how much dark matter is? dark matter index dark matter at the University of Bologna

...... And what is dark energy?

The term Quintessence was used more than 2000 years ago by the Greeks to indicate a hypothetical fifth "element" of nature, after earth, air, fire and water. Today this term has been adopted as a synonym of dark energyDizionario. But what is dark energy?

In 1998 two groups of astronomers published the results of their studies into possible anomalies in the expansion of the Universe. They looked at very distant galaxies and studied in particular Supernovae Dizionario type 1a(SN1a), which are very bright and which all have the same luminosity for a certain period of time. For this reason they can be considered as standard sources, as "standard candles". From the luminosity observed, scientists can work out their distance, because the luminosity observed decreases with the square of the distance from Earth.
This is a difficult thing to study for two reasons: firstly, Supernovae are very rare, and secondly, the measurements are difficult and require the use of a variety of extremely powerful telescopes.
Furthermore, the speed at which these distant galaxies move away from us can be measured by looking at the displacement towards the red of the light that we receive.

Fig. 1: Images relating to the sighting of one of the most distant supernovae ever seen, the supernova 1997ff, using the Hubble Space TelescopeDizionario. The top photo shows the myriad of galaxies recorded by Hubble in the region of space which is around 10 billion light yearsDizionario away from the earth. The white square indicates the area in which the supernova 1997ff is found. The bottom left photo is a close-up of this region. The arrow indicates the galaxy which hosts the supernova. The red color is due to the billions of old stars which live there. The bottom right photo shows the supernova itself (white dot in the centre). This image was obtained using software techniques that compare photos taken at different times.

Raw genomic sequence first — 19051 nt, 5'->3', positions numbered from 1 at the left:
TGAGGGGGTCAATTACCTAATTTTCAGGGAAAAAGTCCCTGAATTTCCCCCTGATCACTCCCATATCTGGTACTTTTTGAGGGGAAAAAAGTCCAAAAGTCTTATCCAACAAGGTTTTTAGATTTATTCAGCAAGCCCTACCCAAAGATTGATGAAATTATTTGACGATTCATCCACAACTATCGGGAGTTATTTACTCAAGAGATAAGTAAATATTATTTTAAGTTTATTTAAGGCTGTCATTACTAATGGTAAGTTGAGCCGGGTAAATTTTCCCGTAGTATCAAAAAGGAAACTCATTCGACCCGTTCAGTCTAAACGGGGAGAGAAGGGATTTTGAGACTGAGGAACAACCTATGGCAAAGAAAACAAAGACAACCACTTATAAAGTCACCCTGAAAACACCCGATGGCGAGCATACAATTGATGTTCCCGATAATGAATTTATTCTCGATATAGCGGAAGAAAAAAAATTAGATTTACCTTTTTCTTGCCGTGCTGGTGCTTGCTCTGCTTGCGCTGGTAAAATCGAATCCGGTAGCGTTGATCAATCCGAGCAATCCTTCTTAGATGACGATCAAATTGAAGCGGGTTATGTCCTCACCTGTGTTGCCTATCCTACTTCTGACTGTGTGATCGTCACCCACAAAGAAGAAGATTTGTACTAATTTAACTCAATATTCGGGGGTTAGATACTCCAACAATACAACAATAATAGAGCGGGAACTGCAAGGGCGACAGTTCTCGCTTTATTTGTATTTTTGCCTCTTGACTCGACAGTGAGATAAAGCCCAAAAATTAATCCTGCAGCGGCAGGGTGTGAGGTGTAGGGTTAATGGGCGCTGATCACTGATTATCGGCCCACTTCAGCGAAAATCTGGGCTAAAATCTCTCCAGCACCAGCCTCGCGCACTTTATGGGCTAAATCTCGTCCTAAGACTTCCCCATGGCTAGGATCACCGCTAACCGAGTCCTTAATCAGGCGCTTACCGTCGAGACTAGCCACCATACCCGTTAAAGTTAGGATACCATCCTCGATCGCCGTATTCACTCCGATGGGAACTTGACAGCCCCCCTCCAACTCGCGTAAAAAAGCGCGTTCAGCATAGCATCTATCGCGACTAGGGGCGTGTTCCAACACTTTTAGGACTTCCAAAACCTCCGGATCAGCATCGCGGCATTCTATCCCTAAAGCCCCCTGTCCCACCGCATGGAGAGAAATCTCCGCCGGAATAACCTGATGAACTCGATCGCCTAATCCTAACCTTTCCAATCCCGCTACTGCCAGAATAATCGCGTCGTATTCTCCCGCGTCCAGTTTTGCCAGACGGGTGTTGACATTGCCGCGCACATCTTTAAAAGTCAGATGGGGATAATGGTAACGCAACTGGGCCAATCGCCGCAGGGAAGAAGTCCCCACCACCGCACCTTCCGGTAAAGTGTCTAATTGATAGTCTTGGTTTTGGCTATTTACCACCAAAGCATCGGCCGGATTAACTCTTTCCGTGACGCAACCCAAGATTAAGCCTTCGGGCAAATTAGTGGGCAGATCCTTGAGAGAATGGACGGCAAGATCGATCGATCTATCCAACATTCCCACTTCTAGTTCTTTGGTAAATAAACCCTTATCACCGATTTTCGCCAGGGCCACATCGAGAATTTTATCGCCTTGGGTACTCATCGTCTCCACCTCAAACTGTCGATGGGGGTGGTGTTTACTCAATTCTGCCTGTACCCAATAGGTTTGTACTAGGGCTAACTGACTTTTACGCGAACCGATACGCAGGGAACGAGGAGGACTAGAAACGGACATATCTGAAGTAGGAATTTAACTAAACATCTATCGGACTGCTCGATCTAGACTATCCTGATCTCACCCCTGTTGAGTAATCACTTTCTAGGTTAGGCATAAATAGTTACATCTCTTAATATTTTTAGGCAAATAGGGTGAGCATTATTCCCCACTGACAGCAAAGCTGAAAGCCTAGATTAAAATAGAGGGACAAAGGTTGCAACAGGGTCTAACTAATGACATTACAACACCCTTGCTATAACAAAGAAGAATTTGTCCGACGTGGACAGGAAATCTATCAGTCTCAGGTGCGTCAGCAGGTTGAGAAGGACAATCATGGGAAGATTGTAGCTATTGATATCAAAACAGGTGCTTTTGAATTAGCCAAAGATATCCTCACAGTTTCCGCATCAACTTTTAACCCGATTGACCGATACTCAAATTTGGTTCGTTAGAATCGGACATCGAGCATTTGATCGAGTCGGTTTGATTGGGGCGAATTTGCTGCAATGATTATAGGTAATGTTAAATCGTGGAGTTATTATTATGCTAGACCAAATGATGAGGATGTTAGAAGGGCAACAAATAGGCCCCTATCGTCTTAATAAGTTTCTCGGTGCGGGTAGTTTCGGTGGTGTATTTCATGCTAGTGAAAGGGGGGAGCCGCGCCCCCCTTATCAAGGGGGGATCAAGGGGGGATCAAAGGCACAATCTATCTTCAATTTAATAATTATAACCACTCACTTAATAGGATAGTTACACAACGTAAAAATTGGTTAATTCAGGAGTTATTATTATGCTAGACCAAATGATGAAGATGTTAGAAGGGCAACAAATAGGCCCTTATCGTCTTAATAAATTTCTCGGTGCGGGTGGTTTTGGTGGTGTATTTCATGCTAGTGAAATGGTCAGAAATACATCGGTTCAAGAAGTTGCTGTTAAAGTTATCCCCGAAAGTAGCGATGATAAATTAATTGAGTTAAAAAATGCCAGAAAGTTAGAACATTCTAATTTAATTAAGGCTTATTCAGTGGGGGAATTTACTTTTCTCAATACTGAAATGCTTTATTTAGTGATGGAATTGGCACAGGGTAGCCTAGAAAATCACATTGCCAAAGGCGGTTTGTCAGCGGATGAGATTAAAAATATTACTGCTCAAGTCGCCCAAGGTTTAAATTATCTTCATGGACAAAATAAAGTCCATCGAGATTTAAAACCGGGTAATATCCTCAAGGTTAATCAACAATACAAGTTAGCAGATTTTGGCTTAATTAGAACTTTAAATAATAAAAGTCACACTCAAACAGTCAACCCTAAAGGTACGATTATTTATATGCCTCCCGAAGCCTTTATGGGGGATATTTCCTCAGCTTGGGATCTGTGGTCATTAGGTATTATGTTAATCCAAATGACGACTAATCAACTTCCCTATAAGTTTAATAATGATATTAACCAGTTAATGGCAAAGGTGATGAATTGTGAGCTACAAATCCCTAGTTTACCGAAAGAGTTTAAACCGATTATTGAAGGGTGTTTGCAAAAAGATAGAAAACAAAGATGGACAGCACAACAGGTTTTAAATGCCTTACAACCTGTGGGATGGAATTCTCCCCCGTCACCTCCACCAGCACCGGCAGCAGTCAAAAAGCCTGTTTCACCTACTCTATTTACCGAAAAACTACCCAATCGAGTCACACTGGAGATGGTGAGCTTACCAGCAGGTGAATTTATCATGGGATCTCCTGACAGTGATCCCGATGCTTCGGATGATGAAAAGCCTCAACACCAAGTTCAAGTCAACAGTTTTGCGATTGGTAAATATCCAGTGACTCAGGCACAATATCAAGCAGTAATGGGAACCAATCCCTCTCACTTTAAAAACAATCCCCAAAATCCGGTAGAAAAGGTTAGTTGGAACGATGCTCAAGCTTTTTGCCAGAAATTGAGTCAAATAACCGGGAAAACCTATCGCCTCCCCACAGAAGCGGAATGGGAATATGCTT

(Credit: NASA, Adam Riess (Space Telescope Science Institute, Baltimore, MD)

The results of these studies are incredible. The supernovae are not as bright as we would expect from an expansion of the Universe slowed down due to the effect of gravity. The supernovae are more distant than we thought: everything happens as though the expansion of the Universe were accelerating!
In the next few years new, more systematic measurements will be made using even more powerful telescopes. We will then see if today’s results are confirmed

Fig. 2: The drawing shows the expansion of the Universe from the moment of the Big BangDizionario. Until about 8 billion years ago, gravity was the dominant force in a still sufficiently small Universe, and expansion was slowing down. In the following period, the size of the Universe increased until a mysterious repulsive "dark" force came to dominate the weaker force of gravity, thus producing an accelerated expansion of the Universe. The red concentric circles show how, in the first half of the life of the cosmos, the relative speed at which galaxes separate from each other was slower compared to the speed in the second half of its life (green circles).
(Credit: Ann Feild (STScI))

What can this repulsive force be which is accelerating the Universe and which, with its density of energy, contributes to the total density of the Universe? It is worth remembering that in the theory of Special RelativityDizionario matter and energy are equivalent: mass and energy are in fact linked by the relation E=mc2.

Some physicists believe that this repulsive effect can be traced back to the energy of vacuum. In fact, in modern physics, an empty space does not correspond to the "philosophical void". In the physical vacuum, thanks to Heisenberg’s principle of indetermination Dizionario pairs of particles-antiparticles appear and disappear – they are virtual, but they can have tangible effects. It is thanks to them that the vacuum can have an invisible, "dark" energy density, different from zero, and can have a repulsive gravitational effect. In other words, the vacuum is not something inert; its effects seem to dominate the behaviour of the Universe, and our understanding is limited by our ignorance of the subject.

In 1916 Einstein introduced a constant (the cosmologic constant Dizionario ) into the equations of General RelativityDizionario) in order to avoid an expanding Universe, but rather try to have a static Universe. More general solutions (without a cosmologic constant) were obtained by the Russian Alexander Friedmann in 1922 and, then by the Belgian Georges Lemaître in 1927. Today, a positive value of the cosmologic constant can help us to recognise the accelerated expansion of the Universe.

It has been estimated that dark energy dominates the energetic content of the Universe contributing a long 65%. The remaining 35% is due to mass. These measurements seem to find confirmation from the measurements of the microwaves background cosmic radiation Dizionario